• Difficult, demanding work; strenuous mental or physical labor
  • An instance or act of significant exertion
  • A demanding, trying situation


  • To engage in strenuous activity, especially physical labor; to work hard
  • To deal with or experience struggles, drudgery, or stressful conditions


According to Greek mythology, the demigod Hercules, in penance for an act of insanity, had to complete twelve momentous "Labours." These travails, which remain part of a popular legend, included the slaying of the Nemean Lion, the capturing of the three-headed dog Cerberus, and even the cleaning of the infinitely poop-filled (not kidding) Augean Stables. Hercules' toils and feats of strength have immortalized him as a heroic figure, and with good reason; fictional as the stories are, they describe enough anguish and physical exertion to make anyone gasp. While few of us have to deal with gods and monsters on a daily basis, we've all had to work hard and go through difficult times. To many of us, travail is no myth.

The noun travail is usually associated with hard work, but that might be a bit of an understatement. Someone engaged in travail is giving their all, squeezing out every last ounce of strength and fortitude to complete their task. While travail often refers to demanding physical labor, the term can incorporate any intense, draining form of work or activity, such as an advanced calculus exam or a swim through choppy waters. This usage can be either general (describing the concept of exertion) or distinct (referring to a specific instance of exertion). Travail is also frequently used to describe a demanding, stressful experience. Rather than specifically referring to labor, this usage can describe any instance when you have to go through difficult times, especially when pain and suffering is involved. The death of a close relative, for example, is a travail. Whatever the usage, though, travail connotes a sense of struggle, exhaustion, and exertion in context with a situation with which, most likely, you'd rather have nothing to do.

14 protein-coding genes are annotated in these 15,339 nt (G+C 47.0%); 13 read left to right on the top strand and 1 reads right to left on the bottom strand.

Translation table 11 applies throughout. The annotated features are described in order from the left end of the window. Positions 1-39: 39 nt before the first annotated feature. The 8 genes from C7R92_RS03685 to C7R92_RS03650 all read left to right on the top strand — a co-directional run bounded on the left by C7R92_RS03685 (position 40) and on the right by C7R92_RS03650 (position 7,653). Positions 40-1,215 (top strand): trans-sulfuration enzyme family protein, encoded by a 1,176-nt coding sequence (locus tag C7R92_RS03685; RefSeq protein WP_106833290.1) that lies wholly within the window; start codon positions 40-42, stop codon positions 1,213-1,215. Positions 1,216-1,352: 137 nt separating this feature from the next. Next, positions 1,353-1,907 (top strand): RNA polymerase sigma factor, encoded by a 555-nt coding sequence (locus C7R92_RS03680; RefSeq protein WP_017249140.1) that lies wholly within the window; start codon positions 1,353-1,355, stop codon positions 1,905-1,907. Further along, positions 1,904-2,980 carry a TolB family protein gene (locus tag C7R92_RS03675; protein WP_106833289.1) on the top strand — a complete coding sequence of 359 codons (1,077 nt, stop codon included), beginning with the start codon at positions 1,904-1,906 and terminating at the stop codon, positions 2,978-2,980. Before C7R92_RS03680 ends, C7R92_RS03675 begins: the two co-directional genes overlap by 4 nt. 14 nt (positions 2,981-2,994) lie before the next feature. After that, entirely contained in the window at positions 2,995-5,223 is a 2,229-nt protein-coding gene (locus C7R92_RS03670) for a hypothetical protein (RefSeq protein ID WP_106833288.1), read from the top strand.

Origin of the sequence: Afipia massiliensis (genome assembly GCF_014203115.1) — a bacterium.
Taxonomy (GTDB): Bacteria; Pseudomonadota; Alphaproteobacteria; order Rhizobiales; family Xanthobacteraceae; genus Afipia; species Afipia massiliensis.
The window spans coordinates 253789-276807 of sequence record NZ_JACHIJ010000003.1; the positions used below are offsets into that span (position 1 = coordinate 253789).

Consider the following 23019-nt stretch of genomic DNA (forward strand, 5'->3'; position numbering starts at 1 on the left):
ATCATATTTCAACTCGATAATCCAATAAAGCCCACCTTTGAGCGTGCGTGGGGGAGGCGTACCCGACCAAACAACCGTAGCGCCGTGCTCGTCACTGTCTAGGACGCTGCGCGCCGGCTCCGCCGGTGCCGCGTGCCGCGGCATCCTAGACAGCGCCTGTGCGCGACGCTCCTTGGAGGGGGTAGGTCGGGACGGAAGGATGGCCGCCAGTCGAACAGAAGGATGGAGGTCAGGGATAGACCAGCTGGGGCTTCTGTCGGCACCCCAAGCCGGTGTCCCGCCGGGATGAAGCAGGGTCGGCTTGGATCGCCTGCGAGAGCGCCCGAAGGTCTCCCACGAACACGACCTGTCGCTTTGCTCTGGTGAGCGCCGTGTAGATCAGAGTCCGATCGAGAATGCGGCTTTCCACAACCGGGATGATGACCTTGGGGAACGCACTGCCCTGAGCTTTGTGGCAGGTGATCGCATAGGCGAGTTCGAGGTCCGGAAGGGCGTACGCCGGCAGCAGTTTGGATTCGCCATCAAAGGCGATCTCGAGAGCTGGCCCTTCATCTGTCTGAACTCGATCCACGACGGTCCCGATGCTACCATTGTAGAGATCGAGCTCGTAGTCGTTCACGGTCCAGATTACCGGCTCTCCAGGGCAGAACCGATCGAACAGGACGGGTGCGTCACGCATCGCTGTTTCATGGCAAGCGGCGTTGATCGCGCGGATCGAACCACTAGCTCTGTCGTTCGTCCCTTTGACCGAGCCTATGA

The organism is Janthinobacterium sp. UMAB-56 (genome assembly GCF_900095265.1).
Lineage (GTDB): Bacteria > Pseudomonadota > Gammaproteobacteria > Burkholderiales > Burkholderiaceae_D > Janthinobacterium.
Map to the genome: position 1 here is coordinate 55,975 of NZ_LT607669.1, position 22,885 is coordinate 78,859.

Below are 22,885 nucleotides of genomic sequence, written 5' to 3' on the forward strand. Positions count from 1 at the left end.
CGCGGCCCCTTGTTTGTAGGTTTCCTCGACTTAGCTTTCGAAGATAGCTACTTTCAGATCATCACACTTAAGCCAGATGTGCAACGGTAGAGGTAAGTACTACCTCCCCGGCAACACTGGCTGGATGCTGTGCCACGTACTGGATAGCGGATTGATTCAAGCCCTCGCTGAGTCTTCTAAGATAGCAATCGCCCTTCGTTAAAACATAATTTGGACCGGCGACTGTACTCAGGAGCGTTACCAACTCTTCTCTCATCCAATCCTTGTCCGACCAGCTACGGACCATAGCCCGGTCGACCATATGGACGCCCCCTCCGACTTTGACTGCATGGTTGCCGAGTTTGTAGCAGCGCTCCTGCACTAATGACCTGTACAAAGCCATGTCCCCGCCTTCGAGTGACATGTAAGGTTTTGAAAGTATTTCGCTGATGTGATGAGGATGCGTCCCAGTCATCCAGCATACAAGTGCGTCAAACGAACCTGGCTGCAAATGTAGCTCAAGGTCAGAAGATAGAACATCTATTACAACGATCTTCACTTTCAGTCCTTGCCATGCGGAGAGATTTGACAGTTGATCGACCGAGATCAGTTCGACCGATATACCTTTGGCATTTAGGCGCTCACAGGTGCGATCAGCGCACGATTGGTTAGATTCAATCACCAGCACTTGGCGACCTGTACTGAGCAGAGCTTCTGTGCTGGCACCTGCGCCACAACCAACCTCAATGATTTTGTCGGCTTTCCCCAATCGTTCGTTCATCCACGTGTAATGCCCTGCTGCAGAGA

Travail is also commonly used as a verb, and when doing so its implications remain the same. As a verb, travail simply means to endure or experience the kind of tough situations or excruciatingly difficult labor described above.

Example: Pulling on her chest pad and work gloves, Jeanie prepared for the travail of giving her pet Chihuahua a bath.

Example: The workers had to travail all afternoon, carrying their heavy loads under the oppressive sun.

Example: The lumberjack set down his ax with a sigh of relief, finally finished with his travail for the day.

Example: "How much longer must I travail?" I moaned melodramatically as I wrote yet another example sentence.

Derivative Words

Travailed: This is the preterit form of the verb travail.

Example: Day after day, the farmer travailed fruitlessly in his fields.

Travailing: This form is used to describe when someone is currently engaged in hard work or a difficult situation, or as a noun to describe the condition or act of doing such a thing.

Example: After spending all night travailing over his homework, Paul learned the next day that the assignments he had been given were optional.

Travails: The present tense form of travail is used when a singular, third-person subject exerts himself or undergoes a tribulation.

Example: "Do you think he travails like that on weekends, too?" asked Laura as she watched the garbage man toss the heavy bags into his truck.


The Latin origin of travail is certainly apropos: the word comes to us from trepalium, a noun which literally described a "torture device." This term would later evolve into the Late Latin trepaliare (a verb which describes the act of torturing), and would eventually make it into Old French as the cognate travail. The noun form of travail is first recorded in English during the mid-thirteenth century, with the verb form following a few decades later.

In Literature

From Alan Paton's Cry, the Beloved Country:

Outside there is singing, singing round a fire. It is Nkosi sikelel' iAfrika that they sing. God Save Africa. God save this piece of Africa that is my own, delivered in travail from my body, fed from my breast, loved by my heart, because that is the nature of women. Oh, lie quietly, little one.

Here, travail refers to the struggles of a penurious new mother living in Africa.


  • A trail of travail will make you wail
  • Trek up a steep trail: A Travail


Work, Labor Day, Struggles

Bring out the linguist in you! What is your own interpretation of travail. Did you use travail in a game? Provide an example sentence or a literary quote.